Because Apple is only distributing OS X Lion through the Mac App Store, we had to rethink our retail installation method. What follows is our recommendation for the easiest, cleanest and most Mac-like installation process. For best results, follow this guide to the letter. 

This guide is for the Retail OS X Lion App downloaded from the Mac App Store. If you are using the OS X Lion USB Thumb Drive, a new guide is coming soon. 

You will need: 

A System Running Mac OS X Snow Leopard 10.6.6 or later with:
  • Intel Core 2 or above, 64 bit CPU
  • Mac App Store Account + $29.99
  • Internet Access to Download 4GB OS X Lion App through Mac App Store
  • 4GB space available in /Applications
  • 8GB additional free space on your hard drive
  • Mac Pro 3,1 system definition and the latest Chimera Bootloader from MultiBeast
Don't have Snow Leopard yet? To install Mac OS X Snow Leopard from the Retail DVD follow iBoot + MultiBeast

STEP 1: Purchase OS X Lion from the Mac App Store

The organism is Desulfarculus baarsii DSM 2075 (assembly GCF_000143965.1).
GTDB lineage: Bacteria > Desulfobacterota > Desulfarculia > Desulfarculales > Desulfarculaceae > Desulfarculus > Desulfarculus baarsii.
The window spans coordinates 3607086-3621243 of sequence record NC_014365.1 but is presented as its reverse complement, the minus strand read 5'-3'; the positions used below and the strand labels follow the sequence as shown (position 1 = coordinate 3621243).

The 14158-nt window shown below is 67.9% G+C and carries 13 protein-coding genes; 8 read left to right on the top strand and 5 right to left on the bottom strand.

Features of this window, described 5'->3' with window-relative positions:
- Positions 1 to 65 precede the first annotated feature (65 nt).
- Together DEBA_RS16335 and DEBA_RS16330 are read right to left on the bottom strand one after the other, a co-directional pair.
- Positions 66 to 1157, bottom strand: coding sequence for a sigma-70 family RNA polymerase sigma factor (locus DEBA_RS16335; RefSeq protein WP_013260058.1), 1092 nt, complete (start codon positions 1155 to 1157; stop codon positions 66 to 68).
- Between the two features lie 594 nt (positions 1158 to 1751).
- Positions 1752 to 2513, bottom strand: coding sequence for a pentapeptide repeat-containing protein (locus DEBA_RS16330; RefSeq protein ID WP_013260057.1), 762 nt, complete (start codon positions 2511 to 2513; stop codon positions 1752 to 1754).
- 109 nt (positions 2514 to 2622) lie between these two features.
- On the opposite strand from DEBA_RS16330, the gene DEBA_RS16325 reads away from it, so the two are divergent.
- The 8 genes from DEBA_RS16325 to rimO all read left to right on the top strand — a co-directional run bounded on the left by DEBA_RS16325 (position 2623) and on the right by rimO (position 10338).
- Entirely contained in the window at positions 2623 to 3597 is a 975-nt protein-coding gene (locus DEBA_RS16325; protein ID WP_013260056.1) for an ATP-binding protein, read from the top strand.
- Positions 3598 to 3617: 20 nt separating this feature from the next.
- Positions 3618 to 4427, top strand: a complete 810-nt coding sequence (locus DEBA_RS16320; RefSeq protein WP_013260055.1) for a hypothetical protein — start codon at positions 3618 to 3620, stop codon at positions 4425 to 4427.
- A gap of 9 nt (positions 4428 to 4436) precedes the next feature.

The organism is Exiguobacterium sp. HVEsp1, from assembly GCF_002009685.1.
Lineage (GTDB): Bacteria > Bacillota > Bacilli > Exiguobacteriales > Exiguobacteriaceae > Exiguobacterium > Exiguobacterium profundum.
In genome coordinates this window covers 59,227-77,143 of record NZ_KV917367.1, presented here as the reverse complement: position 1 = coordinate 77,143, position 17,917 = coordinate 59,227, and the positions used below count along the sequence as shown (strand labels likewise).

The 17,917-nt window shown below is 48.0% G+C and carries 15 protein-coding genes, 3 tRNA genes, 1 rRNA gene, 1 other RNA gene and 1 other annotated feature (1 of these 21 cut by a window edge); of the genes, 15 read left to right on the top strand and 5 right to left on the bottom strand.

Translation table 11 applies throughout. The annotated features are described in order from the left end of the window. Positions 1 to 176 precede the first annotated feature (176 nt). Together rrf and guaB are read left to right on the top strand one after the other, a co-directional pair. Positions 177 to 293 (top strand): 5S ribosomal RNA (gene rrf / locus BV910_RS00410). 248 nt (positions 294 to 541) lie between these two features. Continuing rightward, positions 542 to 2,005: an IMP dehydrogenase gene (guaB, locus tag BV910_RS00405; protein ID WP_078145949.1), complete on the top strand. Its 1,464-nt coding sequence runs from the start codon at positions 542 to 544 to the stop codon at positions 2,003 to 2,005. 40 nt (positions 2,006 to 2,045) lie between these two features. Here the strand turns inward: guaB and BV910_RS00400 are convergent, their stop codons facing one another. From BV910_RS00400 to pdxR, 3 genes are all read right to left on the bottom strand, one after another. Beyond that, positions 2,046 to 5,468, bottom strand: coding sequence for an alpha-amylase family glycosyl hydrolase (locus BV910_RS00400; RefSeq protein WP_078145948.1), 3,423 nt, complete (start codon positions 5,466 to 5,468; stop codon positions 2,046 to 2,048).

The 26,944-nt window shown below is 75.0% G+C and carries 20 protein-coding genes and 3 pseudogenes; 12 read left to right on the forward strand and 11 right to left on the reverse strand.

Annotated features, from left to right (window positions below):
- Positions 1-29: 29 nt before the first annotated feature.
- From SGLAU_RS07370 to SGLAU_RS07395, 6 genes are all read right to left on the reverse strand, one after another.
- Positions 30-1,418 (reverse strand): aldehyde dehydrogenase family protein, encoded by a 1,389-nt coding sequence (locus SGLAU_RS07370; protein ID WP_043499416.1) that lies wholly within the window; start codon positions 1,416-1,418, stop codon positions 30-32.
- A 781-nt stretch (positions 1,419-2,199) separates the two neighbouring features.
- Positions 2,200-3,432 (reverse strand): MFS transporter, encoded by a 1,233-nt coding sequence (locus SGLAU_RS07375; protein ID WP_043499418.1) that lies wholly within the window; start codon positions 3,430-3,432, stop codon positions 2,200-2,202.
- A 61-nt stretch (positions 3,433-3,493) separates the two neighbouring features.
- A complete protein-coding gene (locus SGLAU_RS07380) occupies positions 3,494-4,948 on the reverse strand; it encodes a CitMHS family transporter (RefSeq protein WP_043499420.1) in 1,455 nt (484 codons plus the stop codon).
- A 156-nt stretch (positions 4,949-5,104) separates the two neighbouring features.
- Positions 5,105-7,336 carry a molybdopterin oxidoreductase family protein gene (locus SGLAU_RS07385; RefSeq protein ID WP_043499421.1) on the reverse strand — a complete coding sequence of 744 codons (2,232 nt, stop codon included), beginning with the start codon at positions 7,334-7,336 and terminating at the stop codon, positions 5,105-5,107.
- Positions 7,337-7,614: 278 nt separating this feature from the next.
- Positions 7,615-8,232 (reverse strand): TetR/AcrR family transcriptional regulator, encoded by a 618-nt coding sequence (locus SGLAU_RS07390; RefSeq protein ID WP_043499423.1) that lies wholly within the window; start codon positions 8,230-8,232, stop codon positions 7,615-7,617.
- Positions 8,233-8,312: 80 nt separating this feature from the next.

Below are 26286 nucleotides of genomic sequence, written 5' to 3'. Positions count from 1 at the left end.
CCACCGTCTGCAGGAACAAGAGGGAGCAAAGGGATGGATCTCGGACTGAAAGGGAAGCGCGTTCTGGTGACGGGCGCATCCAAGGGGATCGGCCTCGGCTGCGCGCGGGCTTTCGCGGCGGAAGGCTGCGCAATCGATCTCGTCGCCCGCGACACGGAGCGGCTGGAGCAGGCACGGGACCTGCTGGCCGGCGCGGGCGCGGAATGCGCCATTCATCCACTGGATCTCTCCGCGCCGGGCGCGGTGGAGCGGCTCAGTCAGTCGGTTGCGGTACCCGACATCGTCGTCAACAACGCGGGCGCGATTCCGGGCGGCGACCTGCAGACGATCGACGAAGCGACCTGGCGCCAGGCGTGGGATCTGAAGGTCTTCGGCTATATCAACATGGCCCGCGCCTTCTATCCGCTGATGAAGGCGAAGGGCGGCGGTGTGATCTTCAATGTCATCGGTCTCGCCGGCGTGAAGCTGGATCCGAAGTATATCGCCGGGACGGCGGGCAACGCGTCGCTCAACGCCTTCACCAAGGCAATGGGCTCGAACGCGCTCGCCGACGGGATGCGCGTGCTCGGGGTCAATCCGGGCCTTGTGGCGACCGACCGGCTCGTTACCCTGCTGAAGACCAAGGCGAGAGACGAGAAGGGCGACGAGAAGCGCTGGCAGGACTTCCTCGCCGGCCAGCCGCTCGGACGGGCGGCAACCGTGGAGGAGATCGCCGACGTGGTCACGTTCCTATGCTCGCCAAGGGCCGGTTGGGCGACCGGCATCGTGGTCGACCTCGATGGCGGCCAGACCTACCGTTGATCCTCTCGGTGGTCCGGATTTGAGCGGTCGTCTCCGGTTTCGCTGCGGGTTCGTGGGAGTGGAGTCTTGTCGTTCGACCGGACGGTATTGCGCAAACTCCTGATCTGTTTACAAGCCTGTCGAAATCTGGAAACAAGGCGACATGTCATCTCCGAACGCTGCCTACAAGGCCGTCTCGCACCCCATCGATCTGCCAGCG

1. Boot into your existing Snow Leopard installation.
     2. Download the OS X Lion App directly from the Mac App Store - it will automatically open.
     3. Click Continue.
4. Target your currently booted Snow Leopard drive and hit Install. This will not install the OS or affect this drive in any way. It will simply install the files necessary to do so later in the process. 
     5. Click Restart to reboot.

STEP 2: Prepare the Installer Partition

     1. Boot back into your existing Snow Leopard installation.
     2. Open /Applications/Utilities/Disk Utility
     3. Highlight your Snow Leopard drive in left column.
     4. Choose the Partition tab, and Click the + to Add a Partition.
     5. Name the secondary partition Installer with a size of 8 GB and click Apply

     6. Click Partition.